BELFAST (Dec. 23, 10:45 a.m. ET) — Representatives from global rotational molding companies met in Northern Ireland recently to hear about the latest developments of the European Commission-backed Rotoflex Project.
Hosted at the Centre of Excellence for Rotomolding at Queen's University in Belfast, technicians, product managers and engineers from the U.S., Canada, Mexico and several European Union nations were updated on the work of the project, which among other things aims to develop an automatic feed system that can be retrofitted to standard rotomolding machines, helping to cut cycle times and energy costs by a third.
Gareth McDowell, managing director of 493K International, one of the project's 13 partners, said the event's objectives - to announce results of the three year Rotoflex project and the “exposition of equipment designed and built for the material feed experiments” - had been “resoundingly met.”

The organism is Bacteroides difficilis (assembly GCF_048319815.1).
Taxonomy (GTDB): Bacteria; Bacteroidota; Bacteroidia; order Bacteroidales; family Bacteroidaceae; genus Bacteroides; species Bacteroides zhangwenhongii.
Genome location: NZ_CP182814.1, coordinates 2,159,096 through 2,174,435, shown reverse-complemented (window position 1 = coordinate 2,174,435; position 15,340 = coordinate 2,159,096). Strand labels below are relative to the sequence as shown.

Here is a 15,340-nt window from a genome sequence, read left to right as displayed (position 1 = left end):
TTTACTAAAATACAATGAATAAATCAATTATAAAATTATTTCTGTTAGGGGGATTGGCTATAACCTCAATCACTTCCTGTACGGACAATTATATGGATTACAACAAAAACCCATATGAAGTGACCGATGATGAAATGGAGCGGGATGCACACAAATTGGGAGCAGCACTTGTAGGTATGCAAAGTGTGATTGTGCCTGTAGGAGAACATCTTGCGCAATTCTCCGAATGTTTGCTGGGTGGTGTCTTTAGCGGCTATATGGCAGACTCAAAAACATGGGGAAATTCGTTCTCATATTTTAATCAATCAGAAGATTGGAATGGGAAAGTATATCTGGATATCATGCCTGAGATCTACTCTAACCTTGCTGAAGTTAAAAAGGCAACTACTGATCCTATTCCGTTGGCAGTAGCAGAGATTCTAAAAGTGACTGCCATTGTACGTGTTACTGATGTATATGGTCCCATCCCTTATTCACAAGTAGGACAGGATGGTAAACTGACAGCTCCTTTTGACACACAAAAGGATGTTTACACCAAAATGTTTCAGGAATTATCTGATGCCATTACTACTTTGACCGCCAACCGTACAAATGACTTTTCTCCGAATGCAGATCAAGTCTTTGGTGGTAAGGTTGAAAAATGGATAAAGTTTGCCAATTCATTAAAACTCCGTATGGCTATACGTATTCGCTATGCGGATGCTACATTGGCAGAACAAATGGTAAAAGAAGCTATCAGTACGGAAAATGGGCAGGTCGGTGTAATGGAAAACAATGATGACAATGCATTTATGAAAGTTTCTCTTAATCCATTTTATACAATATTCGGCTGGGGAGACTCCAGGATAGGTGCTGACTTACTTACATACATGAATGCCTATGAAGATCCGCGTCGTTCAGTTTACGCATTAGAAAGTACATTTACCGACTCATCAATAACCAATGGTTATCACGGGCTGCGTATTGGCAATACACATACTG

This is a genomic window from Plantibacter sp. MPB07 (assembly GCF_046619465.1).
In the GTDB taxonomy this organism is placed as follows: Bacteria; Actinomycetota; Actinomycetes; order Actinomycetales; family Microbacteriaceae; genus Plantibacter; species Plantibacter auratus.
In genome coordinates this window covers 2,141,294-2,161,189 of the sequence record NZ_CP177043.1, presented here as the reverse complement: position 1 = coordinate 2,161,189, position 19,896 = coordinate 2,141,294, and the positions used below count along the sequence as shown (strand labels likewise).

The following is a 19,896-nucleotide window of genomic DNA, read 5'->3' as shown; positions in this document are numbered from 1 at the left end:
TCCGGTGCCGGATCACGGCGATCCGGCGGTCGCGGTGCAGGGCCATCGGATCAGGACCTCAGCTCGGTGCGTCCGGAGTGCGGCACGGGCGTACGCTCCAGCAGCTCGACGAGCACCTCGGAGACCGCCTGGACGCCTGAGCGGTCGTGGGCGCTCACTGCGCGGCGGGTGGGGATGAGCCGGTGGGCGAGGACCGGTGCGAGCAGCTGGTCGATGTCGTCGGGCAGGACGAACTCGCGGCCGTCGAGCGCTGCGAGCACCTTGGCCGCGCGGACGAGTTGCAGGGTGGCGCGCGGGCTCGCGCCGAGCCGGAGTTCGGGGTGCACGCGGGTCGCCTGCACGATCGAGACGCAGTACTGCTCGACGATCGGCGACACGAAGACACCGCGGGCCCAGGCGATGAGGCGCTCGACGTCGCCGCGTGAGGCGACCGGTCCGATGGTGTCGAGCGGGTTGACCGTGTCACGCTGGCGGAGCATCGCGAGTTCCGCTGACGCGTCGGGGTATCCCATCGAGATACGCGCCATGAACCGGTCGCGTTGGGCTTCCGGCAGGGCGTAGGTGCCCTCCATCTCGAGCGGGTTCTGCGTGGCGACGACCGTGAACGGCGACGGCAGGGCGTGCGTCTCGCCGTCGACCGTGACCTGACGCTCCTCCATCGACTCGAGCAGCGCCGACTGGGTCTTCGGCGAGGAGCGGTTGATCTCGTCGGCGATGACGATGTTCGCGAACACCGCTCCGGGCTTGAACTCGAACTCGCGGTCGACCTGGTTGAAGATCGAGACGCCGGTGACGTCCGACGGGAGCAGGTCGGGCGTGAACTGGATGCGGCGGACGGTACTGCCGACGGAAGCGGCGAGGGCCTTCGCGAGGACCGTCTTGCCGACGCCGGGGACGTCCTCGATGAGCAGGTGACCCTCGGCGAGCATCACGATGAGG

In addition, it “provided a platform for interested parties within the industry to explore this type of in-oven material feed system.”
McDowell said: “Rotoflex, as a multi-million euro project, clearly needed to present the results of this endeavor. It's a hot topic for rotomolders as increasingly strict regulations, in particular in the U.S., are pushing rotomolders to consider barrier techniques to reduce vapor emissions from small fuel tanks.
“This inevitably means moving towards multilayer molding technologies, such as Rotoflex's in-oven multi-shot system.”
He added: “The molding industry should pay attention to the outcomes, as those who do not keep an eye on what is happening in the US could get stuck with a lag time which would leave them behind the industry curve, and ultimately be less profitable.”
He added that while the new regulations did not apply directly within the European Union, it would inevitably have a global impact “and may be followed in other jurisdictions”.
With around 450 processors Europe's rotomolding business is estimated to be worth 3 billion euros ($3.91 billion) annually.
By implementing its recommendations the consortium behind the Rotoflex Project believes more than 30 million euros ($39.17 million) of cost savings can be made each year across the region.
Other members of the Rotoflex Project include the British Plastics Federation and Smithers Rapra.